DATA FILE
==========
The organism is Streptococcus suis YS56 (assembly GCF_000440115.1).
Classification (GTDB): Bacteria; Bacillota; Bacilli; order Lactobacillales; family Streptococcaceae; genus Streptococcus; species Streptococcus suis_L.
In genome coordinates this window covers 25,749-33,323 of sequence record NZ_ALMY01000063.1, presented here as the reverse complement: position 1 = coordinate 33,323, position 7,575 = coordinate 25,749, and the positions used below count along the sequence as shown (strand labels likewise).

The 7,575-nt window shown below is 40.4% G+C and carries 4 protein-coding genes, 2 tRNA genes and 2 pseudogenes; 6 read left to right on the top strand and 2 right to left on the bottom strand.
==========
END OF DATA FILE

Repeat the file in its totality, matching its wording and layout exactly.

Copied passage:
The organism is Streptococcus suis YS56 (assembly GCF_000440115.1).
Classification (GTDB): Bacteria; Bacillota; Bacilli; order Lactobacillales; family Streptococcaceae; genus Streptococcus; species Streptococcus suis_L.
In genome coordinates this window covers 25,749-33,323 of sequence record NZ_ALMY01000063.1, presented here as the reverse complement: position 1 = coordinate 33,323, position 7,575 = coordinate 25,749, and the positions used below count along the sequence as shown (strand labels likewise).

The 7,575-nt window shown below is 40.4% G+C and carries 4 protein-coding genes, 2 tRNA genes and 2 pseudogenes; 6 read left to right on the top strand and 2 right to left on the bottom strand.